Rather, the unboxing experience of a Galaxy device couldn't be simpler or more user-friendly. In fact, the Galaxy S23 Ultra is the easiest phone I've ever set up (opens in new tab) and I've been reviewing phones since 2011.
Samsung has spent a lot of time over the years honing its One UI experience and the Galaxy S23 series launches with One UI 5.1, a minor-sounding update that actually adds a number of important features.
While Google often uses Pixel to pioneer great features — like letting Google Assistant answer phone calls for you, detecting earthquakes before they even happen, or even alerting emergency contacts when you're in a car crash — Samsung isn't often far behind. Even then, Google often integrates these features into the wider Android ecosystem, so it's usually just a matter of time before they come elsewhere.
With One UI 5.1, Samsung introduced the ability the let Bixby answer phone calls for you. While Bixby has sort of a bad reputation among virtual assistants, Bixby Text Call is actually incredibly brilliant and even better than Google Assistant call answering, in my testing. You can quickly respond with preset conversational cues, make your own quick responses, or even fully type messages out that will be read aloud by the Bixby voice.
Not only that, but Samsung lets users customize their phones in a way that Google might not ever allow. The famous Good Lock (opens in new tab) is a family of apps that bring a swath of customization options to your Galaxy phone, and apps like Camera Assistant (opens in new tab) give you full control over the camera experience.
Oh, and let's not forget the little fact that Samsung promises one additional year of software updates than Google does. That might sound strange given that Android is Google's operating system but, alas, Pixel phones still don't get as many major Android or security updates as Samsung Galaxy phones.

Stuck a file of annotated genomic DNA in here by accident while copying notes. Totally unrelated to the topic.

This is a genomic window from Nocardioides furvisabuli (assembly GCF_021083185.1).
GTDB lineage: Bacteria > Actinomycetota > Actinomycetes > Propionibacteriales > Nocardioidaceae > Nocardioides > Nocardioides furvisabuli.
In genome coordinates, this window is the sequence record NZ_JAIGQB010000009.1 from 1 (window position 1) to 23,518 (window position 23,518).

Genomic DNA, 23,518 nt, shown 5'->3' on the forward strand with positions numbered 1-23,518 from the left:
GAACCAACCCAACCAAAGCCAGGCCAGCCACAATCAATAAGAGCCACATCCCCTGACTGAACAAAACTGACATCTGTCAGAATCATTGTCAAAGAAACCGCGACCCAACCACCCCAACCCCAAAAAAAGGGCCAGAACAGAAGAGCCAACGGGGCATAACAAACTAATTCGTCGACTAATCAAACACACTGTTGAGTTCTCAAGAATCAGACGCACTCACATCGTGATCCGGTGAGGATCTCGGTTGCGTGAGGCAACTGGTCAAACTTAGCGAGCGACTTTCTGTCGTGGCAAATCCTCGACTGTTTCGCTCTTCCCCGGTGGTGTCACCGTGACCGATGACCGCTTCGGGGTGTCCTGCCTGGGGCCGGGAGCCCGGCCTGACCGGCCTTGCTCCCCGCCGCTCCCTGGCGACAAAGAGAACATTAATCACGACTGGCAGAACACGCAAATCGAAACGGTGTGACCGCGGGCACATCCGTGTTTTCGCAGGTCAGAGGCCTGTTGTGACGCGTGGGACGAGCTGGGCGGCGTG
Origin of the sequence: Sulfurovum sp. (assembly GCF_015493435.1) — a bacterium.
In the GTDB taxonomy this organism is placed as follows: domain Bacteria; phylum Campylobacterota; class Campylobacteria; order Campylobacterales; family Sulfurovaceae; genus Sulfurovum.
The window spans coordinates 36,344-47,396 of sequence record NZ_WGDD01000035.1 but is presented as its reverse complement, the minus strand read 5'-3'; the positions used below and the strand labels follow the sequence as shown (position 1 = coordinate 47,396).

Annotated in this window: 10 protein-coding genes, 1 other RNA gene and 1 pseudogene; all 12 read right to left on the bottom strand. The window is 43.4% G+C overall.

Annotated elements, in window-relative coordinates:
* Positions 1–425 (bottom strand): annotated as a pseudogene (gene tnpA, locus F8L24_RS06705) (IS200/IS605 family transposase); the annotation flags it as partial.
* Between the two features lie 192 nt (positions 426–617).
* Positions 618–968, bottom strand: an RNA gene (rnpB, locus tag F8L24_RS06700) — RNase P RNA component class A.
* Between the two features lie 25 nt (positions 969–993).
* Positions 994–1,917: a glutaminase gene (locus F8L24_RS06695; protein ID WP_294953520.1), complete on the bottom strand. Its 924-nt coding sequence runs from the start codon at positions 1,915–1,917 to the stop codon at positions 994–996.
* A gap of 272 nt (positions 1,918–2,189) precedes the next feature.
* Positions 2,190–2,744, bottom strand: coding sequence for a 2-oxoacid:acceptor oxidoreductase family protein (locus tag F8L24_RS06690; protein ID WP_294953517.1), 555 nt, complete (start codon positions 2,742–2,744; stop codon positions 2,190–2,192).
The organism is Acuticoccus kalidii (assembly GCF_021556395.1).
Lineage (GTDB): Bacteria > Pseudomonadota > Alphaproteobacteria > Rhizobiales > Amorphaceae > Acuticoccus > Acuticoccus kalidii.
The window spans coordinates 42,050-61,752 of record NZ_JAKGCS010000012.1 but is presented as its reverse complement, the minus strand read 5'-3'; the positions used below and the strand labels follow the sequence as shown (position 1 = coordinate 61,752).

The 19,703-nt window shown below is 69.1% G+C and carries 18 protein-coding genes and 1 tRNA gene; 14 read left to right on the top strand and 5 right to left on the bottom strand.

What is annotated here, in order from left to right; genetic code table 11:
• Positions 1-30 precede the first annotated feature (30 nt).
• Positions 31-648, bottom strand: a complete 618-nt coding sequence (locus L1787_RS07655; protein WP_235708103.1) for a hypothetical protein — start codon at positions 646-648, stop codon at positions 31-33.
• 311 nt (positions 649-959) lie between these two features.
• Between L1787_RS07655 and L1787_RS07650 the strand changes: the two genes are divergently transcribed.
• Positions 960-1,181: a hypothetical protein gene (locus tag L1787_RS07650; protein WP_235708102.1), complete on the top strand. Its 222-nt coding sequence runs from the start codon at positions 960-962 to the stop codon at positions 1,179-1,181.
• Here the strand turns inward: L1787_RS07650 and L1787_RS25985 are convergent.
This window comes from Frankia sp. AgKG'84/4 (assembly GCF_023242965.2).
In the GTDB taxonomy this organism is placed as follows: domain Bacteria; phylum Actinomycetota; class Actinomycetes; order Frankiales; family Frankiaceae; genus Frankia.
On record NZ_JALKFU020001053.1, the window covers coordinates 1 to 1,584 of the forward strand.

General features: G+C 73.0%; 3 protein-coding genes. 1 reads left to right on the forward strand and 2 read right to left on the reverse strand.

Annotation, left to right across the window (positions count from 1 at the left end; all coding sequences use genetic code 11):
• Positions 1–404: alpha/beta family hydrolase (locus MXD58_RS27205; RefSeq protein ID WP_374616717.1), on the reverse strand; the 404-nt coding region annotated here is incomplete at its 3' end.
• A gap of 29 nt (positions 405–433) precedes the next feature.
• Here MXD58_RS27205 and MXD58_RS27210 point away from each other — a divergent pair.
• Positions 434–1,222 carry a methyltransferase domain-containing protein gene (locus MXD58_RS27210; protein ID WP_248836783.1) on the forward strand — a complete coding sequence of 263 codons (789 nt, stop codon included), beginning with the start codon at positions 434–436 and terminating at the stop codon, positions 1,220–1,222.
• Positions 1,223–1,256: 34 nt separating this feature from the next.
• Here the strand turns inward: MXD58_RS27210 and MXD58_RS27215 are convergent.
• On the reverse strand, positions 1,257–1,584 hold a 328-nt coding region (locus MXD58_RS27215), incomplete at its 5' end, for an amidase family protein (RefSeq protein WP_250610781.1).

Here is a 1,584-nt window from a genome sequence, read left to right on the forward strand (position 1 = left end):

Samsung Galaxy S23 Ultra vs. Google Pixel 7 Pro: Which should you buy?
There's no doubting the Samsung Galaxy S23 Ultra is the new king of Android phones. It might cost more than the Google Pixel 7 Pro but it's totally worth the extra cost. It might be easy to say that but when you look at what you get with the Galaxy S23 Ultra, the answer is pretty clear.
It all begins with software updates. The Galaxy S23 Ultra will see Android 17 before Samsung calls it quits and it still gets another year of security updates beyond that. Meanwhile, the Pixel 7 Pro only gets up to Android 16.
The processor in the Galaxy S23 Ultra is nearly twice as fast as what's in the Pixel 7 Pro when playing mobile games or doing other process-intensive tasks meaning the phone will continue to feel faster throughout the lifetime of ownership.
And, on top of that, Samsung tends to add more features and partner experiences than Google. The Galaxy ecosystem is wide and the more Galaxy products you have, the more experiences you unlock. Having Galaxy Buds lets you record videos with 360-degree audio, for instance, and a Samsung laptop or TV directly integrates with your Galaxy phone in impressive and handy ways.
The Pixel 7 Pro might still have the best smartphone camera if you've got rowdy kids or rambunctious pets but, unless that's your sole concern for your new smartphone, the Galaxy S23 Ultra wins out in every other category but price.
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If you want the fastest mobile processor ever in an Android phone, an impressive 200MP camera, the power of the S Pen, and more features than you can shake a stick at, the Galaxy S23 Ultra is the phone for you.
The great price of the Pixel 7 Pro combined with its consistently excellent camera, monthly updates, and great exclusive features make this phone an easy recommendation.